Castle in the Ground — It’s one thing to open up a play for the big screen and another to shut down an original screenplay by turning it into canned theatre. Such is the fate of Joey Klein’s dirty-windshield view of the opioid crisis. Dutiful son Henry (Alex Wolff) begins his day using a spoon to pulverize a bitter pain pill to serve with jam to his dying mother (Neve Campbell). Their relationship is unconventional to say the least. (Who spoons with their mom?) When she does pass on, it’s hinted that Henry may have accidentally overmedicated her on purpose. Do men tend to fall for women who closely resemble their mothers? If so, that’s the only explanation for his attraction to Ana (Imogen Poots), the kooky methadone addict across the hall on whom he spies through the keyhole. The lad isn’t drawn into her world so much as he dives head first into its deep end. The ensuing drug deals and character reversals act to hammer this Castle into the ground. As good as the two leads are, it’s not enough to offset the familiarity. 2019. S.M. ★

Dreamkatcher — After two years of widowerhood, and thinking the time is right for a much-needed getaway, Luke (Henry Thomas) packs Josh (Finlay Wojtak-Hissong), his still-traumatized son and Gail (Radha Mitchell, who also produced), the boy’s replacement mom, into the family roadster and heads to their secluded summer house aka the very spot on which his first wife drowned. Wouldn’t you know it, not only is cell phone transmission spotty, but dad is called back on business, leaving the boy alone to converse with his dead mom and spook the bejesus out of her stand in. Unable to sleep, Josh pockets the titular nightmare-baiter from the general store, and that leaves ample time to send viewers to slumberland. The most bone-chilling aspect of this movie is writer and director Kerry Harris’ belief that audiences will still bolt when a refrigerator door closes to reveal a demonic child behind it. 2020. S.M. ●

The Vast of Night — A round-cornered, black-and-white kinescope opens this resourceful return-to-the-’50’s sci-fi. A pair of small town audio enthusiasts with a newfangled reel-to-reel tape machine in tow — Everett Sloane (Jake Horowitz), a magnetic radio DJ and master of excessive amplitude modulation, and his adoring young switchboard operator Fay (Sierra McCormick) — spend a summer night in New Mexico tracking down an otherworldly audio frequency. Dynamic long takes, ‘Scope frames that warrant the title, and crisp night work make Andrew Patterson’s first appearance behind the camera one to remember. (He finds something wonderful in a scene of two characters walking down a street.) One of the few films since COVID-19 hit town that I regret not seeing on a big screen. With the exception of those few moments where, for no explainable reason, Patterson literally leaves his audience in the dark, this is low budget filmmaking at its finest. 2019. S.M. ★★★★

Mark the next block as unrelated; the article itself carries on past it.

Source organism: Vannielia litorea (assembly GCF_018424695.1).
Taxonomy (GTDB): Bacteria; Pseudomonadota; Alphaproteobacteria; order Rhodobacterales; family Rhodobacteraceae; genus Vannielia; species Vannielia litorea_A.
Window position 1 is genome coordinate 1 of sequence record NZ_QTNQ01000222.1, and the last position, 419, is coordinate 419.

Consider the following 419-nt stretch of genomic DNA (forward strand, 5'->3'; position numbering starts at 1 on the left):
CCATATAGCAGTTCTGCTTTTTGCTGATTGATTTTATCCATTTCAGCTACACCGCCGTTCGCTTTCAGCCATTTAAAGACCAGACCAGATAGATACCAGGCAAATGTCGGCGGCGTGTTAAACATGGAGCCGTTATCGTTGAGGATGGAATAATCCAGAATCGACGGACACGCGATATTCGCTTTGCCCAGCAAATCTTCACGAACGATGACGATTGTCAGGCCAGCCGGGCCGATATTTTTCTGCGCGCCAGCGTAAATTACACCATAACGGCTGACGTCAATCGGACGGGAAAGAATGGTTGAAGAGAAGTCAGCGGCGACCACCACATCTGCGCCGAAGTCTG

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Possessor: Isn’t that Christopher Abbott behind the warped Andrea Riseborough mask?
Possessor: Isn’t that Christopher Abbott behind the warped Andrea Riseborough mask?

Brandon Cronenberg’s second feature will no doubt confirm those nasty rumors that daddy David set his son on the road to dreamland every night with Videodrome projected on the nursery wall opposite the baby’s crib. With all the omniscient intensity (and some of the uncomfortability) associated with having a mind-altering jumper cable clamped to the medulla oblongata, Possessor leads audiences on a fantastic, at times insanely original voyage through the inwardness of a brain-implant assassin.

Tasya Vos’s (Andrea Riseborough) performed her first “hit” when she was still young enough to experience pangs of guilt — over the butterfly she had killed and mounted. It hardly prepared her for a career in specialized contract killing, a field in which she can turn anyone into an assassin simply by commandeering their bodies and directing them to kill in the name of corporations eager to bear the cost. We open at the conclusion of one such assignment: a tight shot of a woman furrowing through her cornrows in search of the plug that will connect her to a mood regulator.

With the mental tune-up complete, Tasya — operating from beneath a tomography helmet somewhere in another part of town — commands the cocktail waitress to eliminate a partygoer and then take her own life. The first half of the mission is a snap, but when it comes time for the self-offing, Tasya opts for the “death by cop” method of suicide. Star performer that she is, Tasya ignores the mounting toll this type of profession takes on one’s soul. Her controller Girder (Jennifer Jason Leigh) agrees to give her time off for good behavior, but Tasya is not one to leave her work at the office: images of the recent stabbing flash across her mind while she performs mechanical sex with her estranged husband. The next victim on the docket is Colin Tate (Christopher Abbott), a coke dealer on the verge of marrying well, only to find his wealthy future father-in-law (Sean Bean) is assigning him an entry-level position in the family business. This time, Tasya gets so close to her prey that the mind she now occupies may be her last.